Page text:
- THE MAGAZINE
Most professional carpet cleaning services feel that they provide an excellent level of service for the prices they charge. However, we must also be reminded that we are usually not as good as we think we are. Remember the “Lake Woebegone Syndrome”?
The ProblemManagement and office staff, as well as cleaning technicians, usually do little to create value in the customers mind. As an example, even such a deceivingly simple step as explaining the importance of each procedure in the cleaning process is consistently overlooked. This is a case where familiarity with a repetitive process devalues the process in the minds of those who do the same thing day in and day out, week after week.
On the other hand, the customer cannot place a true value on what they are paying for if all they see is a change from dirty to clean for an agreed dollar amount. You and I both know it’s not that simple, but your customer doesn’t! Therein lies the problem.
Another cleaner comes along and explains everything they’re going to do and why they’re going to do it—and takes your customer away, often at a higher price than you charged. To top it off, they didn’t do any more than you would have.
The Solution?Help everyone (you, your office staff and the technicians) in your company learn how to prepare an elevator speech.
Delivering the “Elevator Speech”
The purpose of an elevator speech is to answer the questions, “What do you do?” or “What will you do?” in the time it takes an elevator to go from one floor to the next! That means 30 seconds or less, with a 20-30 word limit. It’s amazing what you can explain in this short time period with a little practice.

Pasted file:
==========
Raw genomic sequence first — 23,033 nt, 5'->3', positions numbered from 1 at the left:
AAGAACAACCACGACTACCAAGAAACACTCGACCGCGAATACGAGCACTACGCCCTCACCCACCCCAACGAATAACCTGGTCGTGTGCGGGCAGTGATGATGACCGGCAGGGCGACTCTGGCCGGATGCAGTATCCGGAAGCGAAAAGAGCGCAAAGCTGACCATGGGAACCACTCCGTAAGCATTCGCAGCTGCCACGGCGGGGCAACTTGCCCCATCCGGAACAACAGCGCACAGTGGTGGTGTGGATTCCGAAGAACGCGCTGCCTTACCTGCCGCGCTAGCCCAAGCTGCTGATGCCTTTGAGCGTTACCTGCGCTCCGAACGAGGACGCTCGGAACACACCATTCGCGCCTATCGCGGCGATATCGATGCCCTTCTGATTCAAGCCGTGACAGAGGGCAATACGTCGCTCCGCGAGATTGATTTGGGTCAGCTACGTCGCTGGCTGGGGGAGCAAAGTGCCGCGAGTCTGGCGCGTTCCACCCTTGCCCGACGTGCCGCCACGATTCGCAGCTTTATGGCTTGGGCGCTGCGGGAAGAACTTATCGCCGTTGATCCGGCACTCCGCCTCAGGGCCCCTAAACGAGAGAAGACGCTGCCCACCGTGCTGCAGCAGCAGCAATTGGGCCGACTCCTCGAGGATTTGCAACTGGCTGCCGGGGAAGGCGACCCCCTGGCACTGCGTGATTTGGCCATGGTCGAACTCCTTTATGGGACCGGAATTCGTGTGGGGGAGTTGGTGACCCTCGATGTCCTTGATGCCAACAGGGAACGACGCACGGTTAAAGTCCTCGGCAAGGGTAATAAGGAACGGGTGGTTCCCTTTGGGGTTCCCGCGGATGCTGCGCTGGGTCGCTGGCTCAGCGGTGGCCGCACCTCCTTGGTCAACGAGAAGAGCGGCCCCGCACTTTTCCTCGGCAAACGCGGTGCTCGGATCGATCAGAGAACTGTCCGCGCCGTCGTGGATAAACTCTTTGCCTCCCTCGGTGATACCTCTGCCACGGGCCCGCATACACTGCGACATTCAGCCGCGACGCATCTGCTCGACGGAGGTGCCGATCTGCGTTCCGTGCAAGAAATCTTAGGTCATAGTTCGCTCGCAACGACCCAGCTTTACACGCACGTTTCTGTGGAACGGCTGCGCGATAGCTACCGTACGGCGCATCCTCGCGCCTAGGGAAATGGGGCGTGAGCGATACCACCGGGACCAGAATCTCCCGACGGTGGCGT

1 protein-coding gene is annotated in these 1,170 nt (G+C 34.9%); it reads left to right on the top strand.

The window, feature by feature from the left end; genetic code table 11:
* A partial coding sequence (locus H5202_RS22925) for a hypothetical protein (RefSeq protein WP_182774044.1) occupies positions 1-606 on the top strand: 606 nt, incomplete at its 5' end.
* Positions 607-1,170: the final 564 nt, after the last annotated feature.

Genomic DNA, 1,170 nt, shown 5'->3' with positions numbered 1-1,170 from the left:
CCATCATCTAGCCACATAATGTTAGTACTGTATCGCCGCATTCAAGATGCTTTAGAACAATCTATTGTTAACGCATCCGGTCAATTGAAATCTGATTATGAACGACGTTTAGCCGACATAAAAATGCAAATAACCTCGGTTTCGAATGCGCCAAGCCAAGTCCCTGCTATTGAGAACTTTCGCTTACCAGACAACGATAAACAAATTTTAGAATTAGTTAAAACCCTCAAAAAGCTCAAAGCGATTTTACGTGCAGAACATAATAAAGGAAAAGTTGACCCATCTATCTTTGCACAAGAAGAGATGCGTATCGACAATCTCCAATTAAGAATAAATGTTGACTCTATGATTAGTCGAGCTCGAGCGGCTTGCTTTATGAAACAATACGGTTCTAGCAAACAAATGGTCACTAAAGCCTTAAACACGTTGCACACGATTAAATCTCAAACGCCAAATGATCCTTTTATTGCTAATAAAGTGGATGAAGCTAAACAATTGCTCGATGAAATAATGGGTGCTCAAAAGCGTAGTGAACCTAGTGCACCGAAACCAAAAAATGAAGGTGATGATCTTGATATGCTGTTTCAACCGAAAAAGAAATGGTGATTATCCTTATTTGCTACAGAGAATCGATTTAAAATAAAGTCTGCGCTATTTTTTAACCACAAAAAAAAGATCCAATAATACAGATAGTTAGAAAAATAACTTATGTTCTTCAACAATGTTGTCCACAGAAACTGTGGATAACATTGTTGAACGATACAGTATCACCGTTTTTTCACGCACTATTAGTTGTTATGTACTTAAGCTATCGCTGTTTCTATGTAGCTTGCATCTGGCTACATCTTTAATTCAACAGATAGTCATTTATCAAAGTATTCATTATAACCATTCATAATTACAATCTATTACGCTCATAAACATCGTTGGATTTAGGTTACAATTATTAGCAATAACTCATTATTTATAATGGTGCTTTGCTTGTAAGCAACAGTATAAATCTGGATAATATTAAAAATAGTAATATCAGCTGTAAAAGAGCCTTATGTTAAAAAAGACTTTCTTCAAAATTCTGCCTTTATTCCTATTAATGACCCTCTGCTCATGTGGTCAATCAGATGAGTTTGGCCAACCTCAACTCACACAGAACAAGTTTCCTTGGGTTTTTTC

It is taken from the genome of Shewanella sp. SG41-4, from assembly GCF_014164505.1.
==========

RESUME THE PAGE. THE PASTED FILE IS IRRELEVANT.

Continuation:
Once a person realizes how little it takes to give a good answer, they’ll be ready to add value to every job your company does.
Here is an important tip: Don’t prepare a canned script for your staff! They must each develop their elevator speech themselves, with your guidance of course.
The StrategyProvide staff members with a copy of the IICRC S001 Carpet Cleaning Standard as their information resource. Have each one prepare their elevator speech on the same subject, using the following subjects, one at a time: Pre-inspection; pre-vacuuming; pre-treatment; grooming; and carpet protector application.
Allow them adequate time to read up on the subject and to develop their own elevator speech.
Also, suggest that they start by completing this sentence. “I have been trained ____________.” Be sure the answer is crystal clear so that the customer will instantly recognize the added value of the process described.
Next, have each participant share their results out loud, and ask the other staff members to offer helpful suggestions for improvement. Have them write down their final elevator speech draft for reference. This deceivingly simple step will do more to powerfully cement long lasting customer relationships than all the coupons or give-a-ways you can come up with!
As Harry Beckwith says, “There are no ordinary jobs. There are only people who insist on performing them in ordinary ways.”